Can you imagine how different our national and world economy would look if we practiced this theology of business?

What if we really took this “love thy neighbor” gig seriously? How would your life change? How would the church change? How would business change?

Reading Scripture

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In an adult learning time on Sunday we watched a video by Francis Chan called “Teaching”, and began a discussion about reading Scripture. The discussion was fabulous. Questions like, “What if what I’m reading doesn’t mean anything to my life?” “Is there a book that actually has just what God said, and not all the extra ‘man made’ stuff?” “What does it take to ‘crave’ reading Scripture?”

I would add some additional questions: “Where else do we experience the Word of God?” “How can we help to make Scripture relevant to ourselves as well as others?” “What is God saying in our world today?” And perhaps the real question that underlies the skepticism of many people, “How can a 2000 year old book make a difference in my life today?”

Comfort Food

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Here’s the overarching generalization (I know it is so don’t crucify me for it): comfort food not only makes us “feel good” but it also makes us like a sloth.

Most of the comfort foods that I readily dive into are carb based. Give me a plate of thin spaghetti, butter and parmesan cheese and I can go into a carb coma. Or a triple helping of mashed potatoes, I become a sloth right at the table (assuming I’m eating there – sometimes I just go to the couch before eating, knowing that I will be asleep soon). Blue Box mac-n-cheese (again don’t hassle me for it), not shared with anyone, but completely consumed = sloth.

God’s Word in Scripture has often been referred to as nourishment or food for our souls. And I believe that many times we (again generally speaking) would rather stick with the comfortable passages and not get to the meat of things.
We like:
John 3:16 “For God so loved the world that he gave his only begotten son, so that everyone who believes in him may not perish but have eternal life.”
Psalm 23 “The Lord is my shepherd…”
1 Corinthians 13 “The greatest of these is love.”
There is absolutely nothing wrong with these passages in Scripture, but when we only “consume” them in our spiritual lives, we get lazy in our path with Jesus. When we, often as a group, struggle with difficult passages in Scripture it’s like eating a healthy, balanced diet that keeps us strong and growing in our faith.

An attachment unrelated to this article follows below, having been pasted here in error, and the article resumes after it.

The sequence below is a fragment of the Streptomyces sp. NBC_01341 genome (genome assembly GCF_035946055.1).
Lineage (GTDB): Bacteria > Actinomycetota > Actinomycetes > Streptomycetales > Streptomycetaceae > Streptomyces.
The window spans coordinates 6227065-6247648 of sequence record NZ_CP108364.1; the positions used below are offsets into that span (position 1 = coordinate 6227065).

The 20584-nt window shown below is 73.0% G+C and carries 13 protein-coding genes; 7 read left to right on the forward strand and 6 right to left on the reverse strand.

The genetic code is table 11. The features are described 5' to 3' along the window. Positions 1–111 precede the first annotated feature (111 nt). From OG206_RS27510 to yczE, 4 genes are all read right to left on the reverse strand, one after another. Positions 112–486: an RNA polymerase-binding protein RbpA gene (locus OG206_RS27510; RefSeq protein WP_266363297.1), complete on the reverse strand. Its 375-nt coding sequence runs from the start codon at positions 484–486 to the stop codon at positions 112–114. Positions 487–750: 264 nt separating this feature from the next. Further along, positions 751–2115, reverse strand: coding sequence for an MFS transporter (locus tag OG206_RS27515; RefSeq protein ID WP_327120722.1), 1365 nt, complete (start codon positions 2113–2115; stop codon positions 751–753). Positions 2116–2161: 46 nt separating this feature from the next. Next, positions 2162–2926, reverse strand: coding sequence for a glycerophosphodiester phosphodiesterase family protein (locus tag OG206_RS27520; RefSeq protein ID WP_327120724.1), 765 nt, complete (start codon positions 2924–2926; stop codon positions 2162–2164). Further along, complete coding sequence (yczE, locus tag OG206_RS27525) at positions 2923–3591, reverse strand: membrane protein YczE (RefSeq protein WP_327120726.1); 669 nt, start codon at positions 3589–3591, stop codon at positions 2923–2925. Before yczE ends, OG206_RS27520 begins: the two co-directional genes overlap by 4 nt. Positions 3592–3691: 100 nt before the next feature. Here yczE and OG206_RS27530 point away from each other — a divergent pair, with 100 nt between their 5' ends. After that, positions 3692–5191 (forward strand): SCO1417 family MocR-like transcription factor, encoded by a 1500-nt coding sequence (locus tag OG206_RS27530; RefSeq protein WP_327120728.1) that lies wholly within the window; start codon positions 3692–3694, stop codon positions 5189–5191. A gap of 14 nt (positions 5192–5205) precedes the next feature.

For comments I’d really like to hear about passages in Scripture that you have had struggles with, or are currently struggling with, the feelings you have from the Scriptures, and what it means for you to lead a healthy, balanced spiritual life without falling into the easiness of “comfort food” and “slothfulness.”

Approval – Why?…

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I was at a bowling tournament this weekend. Knowing most of the kids there was cool, but seeing the difference in how they acted somewhat perplexed me.

On any given, normal league Saturday, these kids go and bowl their hearts out. They have fun, and tend to do make their average on a regular basis (hence average).
This weekend was different. Granted, we were in a couple of different alley’s, and it was the State Tournament, but there was still something amiss. Nearly every kid, after every ball they threw looked into the adult faces, searching for “their adult” to be affirmed. This doesn’t happen on a “regular” Saturday. The kids could give a rip about what we think, and they even get pissed when we try to affirm them and their play.

I’ve noticed that in my own life too. Maybe you have.
Most of the time affirmations aren’t at the top of my need’s list. But there are definitely times when I want to know that I am doing something right, or well, or needed.

So what is it that changes? Why do you sometimes need affirmation, and other times not so much?